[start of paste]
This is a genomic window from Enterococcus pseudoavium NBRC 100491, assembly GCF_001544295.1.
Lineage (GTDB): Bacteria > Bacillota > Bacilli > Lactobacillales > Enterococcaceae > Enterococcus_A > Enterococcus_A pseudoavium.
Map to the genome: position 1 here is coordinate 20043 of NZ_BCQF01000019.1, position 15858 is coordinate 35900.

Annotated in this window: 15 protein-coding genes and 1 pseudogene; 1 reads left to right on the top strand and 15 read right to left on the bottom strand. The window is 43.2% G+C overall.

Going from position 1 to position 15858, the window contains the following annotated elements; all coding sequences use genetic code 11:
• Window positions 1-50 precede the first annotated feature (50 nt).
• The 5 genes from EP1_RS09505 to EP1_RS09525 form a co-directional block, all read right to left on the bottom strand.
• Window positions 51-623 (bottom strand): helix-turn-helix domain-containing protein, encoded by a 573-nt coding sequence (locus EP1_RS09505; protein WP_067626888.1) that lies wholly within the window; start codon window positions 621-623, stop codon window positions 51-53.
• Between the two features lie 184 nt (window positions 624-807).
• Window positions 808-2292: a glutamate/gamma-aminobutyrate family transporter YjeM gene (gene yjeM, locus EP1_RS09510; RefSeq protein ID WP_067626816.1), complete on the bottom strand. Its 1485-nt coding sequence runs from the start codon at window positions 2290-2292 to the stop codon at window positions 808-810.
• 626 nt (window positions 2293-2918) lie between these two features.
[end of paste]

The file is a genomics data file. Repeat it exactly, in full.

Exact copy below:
This is a genomic window from Enterococcus pseudoavium NBRC 100491, assembly GCF_001544295.1.
Lineage (GTDB): Bacteria > Bacillota > Bacilli > Lactobacillales > Enterococcaceae > Enterococcus_A > Enterococcus_A pseudoavium.
Map to the genome: position 1 here is coordinate 20043 of NZ_BCQF01000019.1, position 15858 is coordinate 35900.

Annotated in this window: 15 protein-coding genes and 1 pseudogene; 1 reads left to right on the top strand and 15 read right to left on the bottom strand. The window is 43.2% G+C overall.

Going from position 1 to position 15858, the window contains the following annotated elements; all coding sequences use genetic code 11:
• Window positions 1-50 precede the first annotated feature (50 nt).
• The 5 genes from EP1_RS09505 to EP1_RS09525 form a co-directional block, all read right to left on the bottom strand.
• Window positions 51-623 (bottom strand): helix-turn-helix domain-containing protein, encoded by a 573-nt coding sequence (locus EP1_RS09505; protein WP_067626888.1) that lies wholly within the window; start codon window positions 621-623, stop codon window positions 51-53.
• Between the two features lie 184 nt (window positions 624-807).
• Window positions 808-2292: a glutamate/gamma-aminobutyrate family transporter YjeM gene (gene yjeM, locus EP1_RS09510; RefSeq protein ID WP_067626816.1), complete on the bottom strand. Its 1485-nt coding sequence runs from the start codon at window positions 2290-2292 to the stop codon at window positions 808-810.
• 626 nt (window positions 2293-2918) lie between these two features.